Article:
Status, Add, Commit, Push

Branched and Ready to Code

If you're planning to edit a currently existing file, open that file, from within your local copy of the repo, into an appropriate editor and make your changes. If you're planning on adding a new file, create, edit, and save that file into the correct directory inside your local copy of the repo. Once you've made a set of changes, it's time to commit.

A commit is a save point in your project. It's similar to saving a file to your computer, however, instead of overwriting the previous save, it creates a timeline of save points. You can return to a previous save point at any time.

To best be able to utilise commits, you need to make them often. Lots of little commits creates many "undo" points in your project. This way, if you head down the wrong track or find your changes aren't working, you can easily return to the last known-good point and work from there.

As well, you can use committing often to divide up your set of changes. Consider a commit to be a complete and distinct idea. Each time you complete a concept you wanted to change, commit. The sum of these commits will be a combination of all the changes you intend to submit to the final project. This creates a timeline for your set of changes and allows for a better understanding of what your train of thought was while you were completing them. This can make it easier for you to make changes later, and easier for a reviewer to see where you were going with your ideas.

The first thing you want to do when you're ready to commit, is check the status.

git status is Your Best Friend

When inside your repo, before you run any commands, you always want to run git status. This provides you with the state of your changes. Knowing the current status can help you know what command to run next. For example, If you have Changes not staged for commit: the next command you may want to run is git add to add your changes to be committed. If you have Changes to be committed:, the next thing you may want to do is run git commit to commit your changes. Don't worry, we'll cover all of this!

The important thing is to run git status every time before you run anything else so you know where you are.

Time to commit

It's time for your first commit. The first thing you'll do is run git status.

As you can see, I've modified the express.py file. It's listed under Changes not staged for commit:. Before I go any further, I'd like to make sure I've made all of the changes I intended to. So, I'm going to run git diff.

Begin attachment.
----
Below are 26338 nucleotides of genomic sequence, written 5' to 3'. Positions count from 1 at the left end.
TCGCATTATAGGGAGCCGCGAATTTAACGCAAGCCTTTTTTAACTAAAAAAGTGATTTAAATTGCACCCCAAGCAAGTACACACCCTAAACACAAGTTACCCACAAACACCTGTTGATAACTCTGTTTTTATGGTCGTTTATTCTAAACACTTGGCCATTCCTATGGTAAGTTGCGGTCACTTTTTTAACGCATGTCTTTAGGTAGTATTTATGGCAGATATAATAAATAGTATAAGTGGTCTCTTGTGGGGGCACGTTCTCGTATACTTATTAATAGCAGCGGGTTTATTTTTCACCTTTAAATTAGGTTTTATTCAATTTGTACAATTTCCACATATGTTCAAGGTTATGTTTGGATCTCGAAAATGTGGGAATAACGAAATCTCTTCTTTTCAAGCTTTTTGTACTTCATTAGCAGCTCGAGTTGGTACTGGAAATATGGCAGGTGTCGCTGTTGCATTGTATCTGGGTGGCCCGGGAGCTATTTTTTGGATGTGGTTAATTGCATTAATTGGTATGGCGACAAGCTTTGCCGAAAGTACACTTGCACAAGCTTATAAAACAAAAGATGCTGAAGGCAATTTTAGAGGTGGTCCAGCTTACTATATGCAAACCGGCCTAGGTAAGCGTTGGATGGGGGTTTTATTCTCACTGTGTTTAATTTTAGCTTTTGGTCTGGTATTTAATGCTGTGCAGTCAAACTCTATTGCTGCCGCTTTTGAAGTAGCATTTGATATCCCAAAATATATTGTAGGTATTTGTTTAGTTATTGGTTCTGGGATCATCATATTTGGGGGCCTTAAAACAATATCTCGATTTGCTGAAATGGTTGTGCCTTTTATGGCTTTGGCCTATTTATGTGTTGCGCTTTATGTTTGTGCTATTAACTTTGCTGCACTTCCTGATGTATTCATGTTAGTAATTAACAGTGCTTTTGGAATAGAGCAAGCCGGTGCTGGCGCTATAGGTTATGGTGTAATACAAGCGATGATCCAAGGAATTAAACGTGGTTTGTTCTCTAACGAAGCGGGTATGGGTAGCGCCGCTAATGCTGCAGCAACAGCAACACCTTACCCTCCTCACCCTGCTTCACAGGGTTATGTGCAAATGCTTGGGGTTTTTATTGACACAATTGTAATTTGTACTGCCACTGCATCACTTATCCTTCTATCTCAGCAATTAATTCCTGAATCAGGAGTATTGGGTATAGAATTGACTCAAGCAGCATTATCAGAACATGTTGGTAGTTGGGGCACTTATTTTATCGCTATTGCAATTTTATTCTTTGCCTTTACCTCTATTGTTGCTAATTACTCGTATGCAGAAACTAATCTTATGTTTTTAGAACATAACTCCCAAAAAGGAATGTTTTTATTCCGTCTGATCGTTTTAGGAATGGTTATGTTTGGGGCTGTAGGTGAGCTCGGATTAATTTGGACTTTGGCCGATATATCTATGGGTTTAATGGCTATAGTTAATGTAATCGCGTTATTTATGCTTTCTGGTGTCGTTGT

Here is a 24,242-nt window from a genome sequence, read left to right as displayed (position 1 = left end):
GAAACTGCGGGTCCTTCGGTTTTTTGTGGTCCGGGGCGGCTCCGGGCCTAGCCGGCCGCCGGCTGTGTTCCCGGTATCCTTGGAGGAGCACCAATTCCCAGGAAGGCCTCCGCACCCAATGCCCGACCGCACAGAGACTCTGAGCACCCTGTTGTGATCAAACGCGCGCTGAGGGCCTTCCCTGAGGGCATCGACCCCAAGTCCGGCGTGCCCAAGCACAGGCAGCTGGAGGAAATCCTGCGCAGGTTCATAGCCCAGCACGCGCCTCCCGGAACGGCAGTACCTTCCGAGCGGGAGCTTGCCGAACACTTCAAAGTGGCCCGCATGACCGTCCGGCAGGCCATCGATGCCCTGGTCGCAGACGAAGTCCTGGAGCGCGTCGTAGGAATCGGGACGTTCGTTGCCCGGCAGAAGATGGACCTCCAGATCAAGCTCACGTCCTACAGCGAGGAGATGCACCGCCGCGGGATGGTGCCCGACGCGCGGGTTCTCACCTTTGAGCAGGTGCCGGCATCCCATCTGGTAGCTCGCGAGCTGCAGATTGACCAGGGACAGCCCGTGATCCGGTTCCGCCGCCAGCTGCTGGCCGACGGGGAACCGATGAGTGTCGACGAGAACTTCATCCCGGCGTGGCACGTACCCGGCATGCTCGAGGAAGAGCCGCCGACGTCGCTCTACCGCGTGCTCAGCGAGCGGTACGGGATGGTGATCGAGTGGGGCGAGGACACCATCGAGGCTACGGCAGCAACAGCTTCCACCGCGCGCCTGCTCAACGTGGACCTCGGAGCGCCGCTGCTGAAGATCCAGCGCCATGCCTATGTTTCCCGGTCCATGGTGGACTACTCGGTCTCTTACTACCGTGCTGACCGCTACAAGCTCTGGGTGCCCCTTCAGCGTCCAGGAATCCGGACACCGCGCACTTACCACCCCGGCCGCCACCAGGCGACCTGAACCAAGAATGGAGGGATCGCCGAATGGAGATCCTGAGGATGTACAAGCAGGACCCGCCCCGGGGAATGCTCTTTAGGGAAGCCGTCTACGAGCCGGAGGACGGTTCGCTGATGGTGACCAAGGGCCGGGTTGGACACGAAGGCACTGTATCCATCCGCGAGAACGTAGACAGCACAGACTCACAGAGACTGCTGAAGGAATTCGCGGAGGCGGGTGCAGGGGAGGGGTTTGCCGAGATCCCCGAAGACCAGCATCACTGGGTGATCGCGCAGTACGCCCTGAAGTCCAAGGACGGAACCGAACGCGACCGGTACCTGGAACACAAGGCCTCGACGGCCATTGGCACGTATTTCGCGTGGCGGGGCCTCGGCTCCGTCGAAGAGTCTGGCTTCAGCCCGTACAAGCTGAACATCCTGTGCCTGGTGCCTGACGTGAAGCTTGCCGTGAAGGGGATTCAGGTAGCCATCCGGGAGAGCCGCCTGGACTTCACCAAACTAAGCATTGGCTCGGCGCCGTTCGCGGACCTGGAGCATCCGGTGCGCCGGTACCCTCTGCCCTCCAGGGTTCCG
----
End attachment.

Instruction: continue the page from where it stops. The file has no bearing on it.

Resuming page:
git diff compares two states of the file. The first state is the original state if this is your first time editing it or the state since the last commit if you've already made a series of commits. The second state is the current state including your changes. It provides a color coded look at the difference between the two files, which highlights all the changes you've made. It only shows you the code near your changes - some files are extremely large and it would take forever to scroll through the entire file to look at a small change. Be aware, there are times when you'll make many changes, and the results of git diff will take a long time to go through.

To see your changes, enter the git diff command.

I've added three lines of code. These are the green lines denoted with a plus sign at the beginning of the line. These are all the changes I'd like to make for now. So I'm certain I'm ready commit.

It's always a good idea to run git status.

Remember, my file is still listed as Changes not staged for commit:. This means before I can commit it, I must use git add.

To prepare a changed file to be committed, you must run git add. git add adds the file to the list of files to be committed. You can add as many changed files as you like to that list.

To add your file to the list, enter the git add command:

Followed by, you guessed it, git status: